Back pain puts a lot of limitations on the things that we do. It’s uncomfortable to stand, uncomfortable to sit, and uncomfortable to move around. It’s hard to get anything done when you’re laid up with an aching back.
There are many ways to approach back pain, and people aren’t comfortable with many of them. A lot of informed consumers are hesitant to use opioid drugs, particularly because of their dark track records.
Misuse of opioids and opioid dependency are common, and over 100 people die every day from opioid-related causes. Combine that with the fact that opioids aren’t intended to be used long-term, and you’ll find that a lot of people would rather not go down that rabbit hole.
That’s where medical cannabis comes into play. Cannabis use disorders are very rare, and there has never been a fatal overdose of cannabis. It’s not a pharmaceutically engineered drug, but a plant that grows naturally. A lot of people are keener on the idea of using something like cannabis to manage their back pain.
But what do we know about how it works? Is it effective for all forms of back pain? What’s the best way to ease back pain?
It’s a little bit of a labyrinth that involves the causes of pain, comprehensive treatment plants, and the FDA’s standards.
What we know about weed and pain
On paper, we know enough about cannabis and pain to determine that cannabis offers pain relief. Unfortunately, most of that paper is from different countries. The United States doesn’t approve claims based on research performed by agencies outside of the country. The FDA and Institutional Review Board require research to be conducted to their standards.
The problem comes with the way the government requires that weed and its effects are tested. Since cannabis is still illegal at a federal level, funding these studies is hard. All of the weed used for testing has to be grown at the University of Alabama, and they aren’t growing the same kind of weed that you’re probably smoking. Scientists can’t just run to the dispensary and test things, which limits their ability to assess how real-world weed actually works.
Add that to the fact that it’s extremely complicated to fund weed-related medical studies. The government is hesitant to put money into them, and colleges that receive any kind of federal subsidization can’t use their University labs to run weed tests. Most studies for weed are funded by NIDA or the National Institute for Drug Abuse.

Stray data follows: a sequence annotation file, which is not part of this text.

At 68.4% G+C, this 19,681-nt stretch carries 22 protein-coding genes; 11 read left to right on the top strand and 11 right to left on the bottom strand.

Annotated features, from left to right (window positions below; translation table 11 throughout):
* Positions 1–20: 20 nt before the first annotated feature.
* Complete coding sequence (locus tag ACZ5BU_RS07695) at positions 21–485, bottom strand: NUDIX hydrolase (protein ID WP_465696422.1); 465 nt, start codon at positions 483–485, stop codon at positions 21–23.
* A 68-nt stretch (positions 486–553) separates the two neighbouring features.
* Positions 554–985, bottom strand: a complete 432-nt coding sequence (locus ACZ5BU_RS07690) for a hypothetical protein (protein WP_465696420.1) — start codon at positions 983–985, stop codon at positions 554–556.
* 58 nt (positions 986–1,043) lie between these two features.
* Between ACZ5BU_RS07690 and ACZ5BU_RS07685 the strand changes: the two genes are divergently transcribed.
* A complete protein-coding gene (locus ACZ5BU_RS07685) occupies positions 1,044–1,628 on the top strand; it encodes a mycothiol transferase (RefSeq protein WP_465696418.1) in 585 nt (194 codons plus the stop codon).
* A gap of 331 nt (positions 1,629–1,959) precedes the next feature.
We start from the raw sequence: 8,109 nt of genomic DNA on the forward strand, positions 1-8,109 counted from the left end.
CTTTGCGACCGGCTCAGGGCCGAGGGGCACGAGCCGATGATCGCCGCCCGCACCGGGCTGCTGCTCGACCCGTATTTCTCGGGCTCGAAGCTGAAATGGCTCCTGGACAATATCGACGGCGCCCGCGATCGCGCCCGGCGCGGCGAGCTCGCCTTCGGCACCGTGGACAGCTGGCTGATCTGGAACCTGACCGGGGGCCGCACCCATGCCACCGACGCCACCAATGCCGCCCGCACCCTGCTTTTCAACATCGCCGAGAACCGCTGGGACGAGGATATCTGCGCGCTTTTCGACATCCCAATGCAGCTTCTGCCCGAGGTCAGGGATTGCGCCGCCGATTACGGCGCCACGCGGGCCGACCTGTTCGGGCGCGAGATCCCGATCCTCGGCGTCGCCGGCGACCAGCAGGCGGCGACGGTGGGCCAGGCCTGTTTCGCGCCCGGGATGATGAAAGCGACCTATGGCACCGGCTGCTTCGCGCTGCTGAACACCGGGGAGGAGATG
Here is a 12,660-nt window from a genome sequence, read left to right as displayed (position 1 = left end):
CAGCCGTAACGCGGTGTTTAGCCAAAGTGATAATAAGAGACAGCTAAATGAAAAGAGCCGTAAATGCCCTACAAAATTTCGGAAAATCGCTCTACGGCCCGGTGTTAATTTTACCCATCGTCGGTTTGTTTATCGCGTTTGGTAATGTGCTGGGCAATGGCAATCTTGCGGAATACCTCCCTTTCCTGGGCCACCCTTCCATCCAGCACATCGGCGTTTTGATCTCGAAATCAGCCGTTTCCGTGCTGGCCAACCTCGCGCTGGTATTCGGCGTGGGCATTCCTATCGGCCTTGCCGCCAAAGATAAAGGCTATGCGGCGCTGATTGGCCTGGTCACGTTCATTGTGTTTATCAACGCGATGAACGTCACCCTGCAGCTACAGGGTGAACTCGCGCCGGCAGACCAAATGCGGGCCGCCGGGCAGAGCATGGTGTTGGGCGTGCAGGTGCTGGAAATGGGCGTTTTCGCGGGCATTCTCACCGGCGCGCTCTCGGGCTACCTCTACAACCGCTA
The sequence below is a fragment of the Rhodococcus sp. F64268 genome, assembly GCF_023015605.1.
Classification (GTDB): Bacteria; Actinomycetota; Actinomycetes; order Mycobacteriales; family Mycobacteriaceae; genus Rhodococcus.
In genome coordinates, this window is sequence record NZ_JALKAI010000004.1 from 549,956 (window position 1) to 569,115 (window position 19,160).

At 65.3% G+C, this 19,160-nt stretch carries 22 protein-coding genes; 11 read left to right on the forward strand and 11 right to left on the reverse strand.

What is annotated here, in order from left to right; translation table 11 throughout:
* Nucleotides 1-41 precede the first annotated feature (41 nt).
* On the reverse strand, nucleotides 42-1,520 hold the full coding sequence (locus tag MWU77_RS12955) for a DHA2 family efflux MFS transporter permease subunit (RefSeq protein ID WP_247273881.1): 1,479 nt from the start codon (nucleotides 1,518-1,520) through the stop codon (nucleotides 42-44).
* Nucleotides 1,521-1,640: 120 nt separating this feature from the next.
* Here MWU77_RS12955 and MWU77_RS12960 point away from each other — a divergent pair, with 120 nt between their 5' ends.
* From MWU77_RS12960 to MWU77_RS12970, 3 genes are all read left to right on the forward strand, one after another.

There’s some obvious bias in what they’re willing to test for, but in recent times, NIDA has increased their interest in the benefits of cannabis rather than focusing on the risks.
We’re getting less formal test results from colleges in states where recreational cannabis is legal. Professors use mobile labs to visit test subjects at their homes, evaluate them, ask them to go back inside and use cannabis, and then return to the van for formal testing. These tests are far from perfect, but they’re the best we have. They’re also relatively new and still being pursued.
The cannabis tests we have on the books are usually conducted on animals and aren’t as reliable, mostly because animals don’t use weed the same way humans do. A mouse won’t ask for a joint. He has to be forced to consume a large amount of cannabis that dramatically differs from the way a person would consume cannabis.
Most cannabis tests on humans use THC as an isolate, or dronabinol, a synthetic version of THC approved by the FDA. The weed being tested for its ability to reduce pain or minimize the symptoms of certain conditions isn’t actually weed. It doesn’t contain any of the other cannabinoids or terpenes that make each strain unique in the effects it imparts.
Dr. Ethan Russo postulates something called The Entourage Effect. His research suggests that certain strains work in certain conditions not due to their THC content, but the way that every cannabinoid and terpene works together to produce the desired effect. Cannabis users often report they feel that strains high in terpenes like myrcene are superior in the management of pain.